I am not really a girly girl. I never learned to wear make up, carry a purse,and any heel over 1/2 inch sends my feet into crippling spasms. I have attended many a Winter event barefoot even though I arrived wearing stylish girly shoes. It's either take them off or limp around like a newly castrated lamb. If you've ever witnessed the lamb neutering thing, you'd know what I mean.
My mom was a big make-up wearer. She had a little make up artist table with a tiny stool to sit on in front of it.The mirror had lights all around like the kind the movie stars have. On the table sat her Styrofoam head;it wore her wigs, falls, and bandeaus when my mothers wasn't wearing them. I liked to stick pins in it's face when my mom wasn't looking.
Mommy Dearest would sit and apply the fake eye lashes, the blue eye shadow, go from brunette to platinum in seconds flat and then the shower of Aqua net while we hid our faces in our tee shirts from the toxic cloud.
Glam or US!
That's the way it was. All gussied up she'd then spend the rest of her day avoiding us (three children), yelling at us,or slapping us into submission. . . Or maybe just into hating her, I don't know.
I learned to stay far away from her whenever possible.
As a teen ager, my glam routine deviated from anything related to being like her. I woke up ten minutes before having to leave the house for school. Spent three minutes in the shower. Tied my hair into a pony tail, put on my jeans and a tee shirt,grabbed my back pack (never a purse), and walked to school.
As an adult, much less concerned about my mothers influence on the Universe, I realize the wearing of make up is an art form and if applied in the right way it can be pretty. Carrying a purse is something I do now out of necessity; I still do not know how to buy one though. What makes a purse good? (Please answer this if you know).
I grew out of the backpack thing when I was nearing thirty. I remember carring my blue backpack into a bar after work one afternoon. I tried to fit in and act like the natives in suburbia. "You spending the night" a fat middle aged male patron asked.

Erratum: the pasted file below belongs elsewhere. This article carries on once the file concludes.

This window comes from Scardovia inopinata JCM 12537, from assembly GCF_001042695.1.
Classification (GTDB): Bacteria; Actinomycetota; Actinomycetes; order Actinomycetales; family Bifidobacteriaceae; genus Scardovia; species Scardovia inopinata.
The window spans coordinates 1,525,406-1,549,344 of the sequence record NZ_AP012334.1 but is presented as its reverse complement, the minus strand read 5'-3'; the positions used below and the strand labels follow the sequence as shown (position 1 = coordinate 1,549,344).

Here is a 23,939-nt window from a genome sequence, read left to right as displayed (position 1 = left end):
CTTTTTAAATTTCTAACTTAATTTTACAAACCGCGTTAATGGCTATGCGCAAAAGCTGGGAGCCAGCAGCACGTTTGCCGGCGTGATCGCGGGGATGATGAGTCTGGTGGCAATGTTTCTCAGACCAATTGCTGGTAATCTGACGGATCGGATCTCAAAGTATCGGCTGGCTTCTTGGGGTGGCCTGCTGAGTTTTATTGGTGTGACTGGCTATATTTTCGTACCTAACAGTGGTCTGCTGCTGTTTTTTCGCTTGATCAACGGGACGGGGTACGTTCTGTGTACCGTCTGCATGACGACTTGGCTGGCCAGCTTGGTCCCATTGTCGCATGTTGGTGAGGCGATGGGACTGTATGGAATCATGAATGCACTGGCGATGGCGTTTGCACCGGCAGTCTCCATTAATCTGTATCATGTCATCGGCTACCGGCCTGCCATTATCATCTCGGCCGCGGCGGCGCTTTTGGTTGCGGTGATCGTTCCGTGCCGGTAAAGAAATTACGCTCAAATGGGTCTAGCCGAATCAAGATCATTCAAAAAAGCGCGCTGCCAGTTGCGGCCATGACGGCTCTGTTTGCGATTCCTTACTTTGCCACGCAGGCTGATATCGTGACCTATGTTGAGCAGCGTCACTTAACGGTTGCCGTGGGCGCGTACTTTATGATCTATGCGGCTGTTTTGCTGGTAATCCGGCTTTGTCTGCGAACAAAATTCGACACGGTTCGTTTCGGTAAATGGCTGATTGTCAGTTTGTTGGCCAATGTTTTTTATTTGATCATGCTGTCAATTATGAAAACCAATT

That shifted my perspective.
I still can't wear a heel. I am not into self torture and probably never will be.
In my mid twenties, I decided to try and wear a little makeup. I bought some lipstick, some eye shadow and blush. I could not handle the strangeness of this mask all happening at once so I would wear blush one day, lipstick only the next, and maybe combine two at the same time if I actually was going somewhere.
I'm lying, I never went anywhere in those days that required makeup.
Lipstick is fun, but it rubs off on your teeth. I don't know how often you are supposed to apply it, even now.
In my forties.
It makes my lips feel funny too and sometimes I put it on and see nothing but monkey butt in the mirror.
I remember the first time I wore lipstick to my job in Colonial Williamsburg. I was a server in one of the Taverns. Although we had to wear authentic colonial costumes and were not allowed to wear hair adornments or non-period accessories, we were permitted to wear makeup.
In the locker room, I change out of my jeans and tee shirt. Take off my flip-flops and put my backpack in my locker. I put on the white shift, the wool knee socks (even in August in Virginia), the skirt, pocket, apron and mob-cap.
I walk to the mirror and apply blood passion red lipstick to my lips and go up three flights of stairs to the dinner line up. All evening servers on hand, two managers and two chefs.
Managers talk rules. Chefs talk specials. Comments anyone?
Pam, our very Southern shaped hostess and my friend, has one she'd like to share:
"Ummn Hmn, everybody look at Stacy, tryin ta git a kiss."
Nearly twenty years have passed from that day. Just this morning I applied a bit of colored shimmery gloss to my lips when I got into work. And in my head I hear her voice, again, "Look at Stacy, tryin ta git a kiss"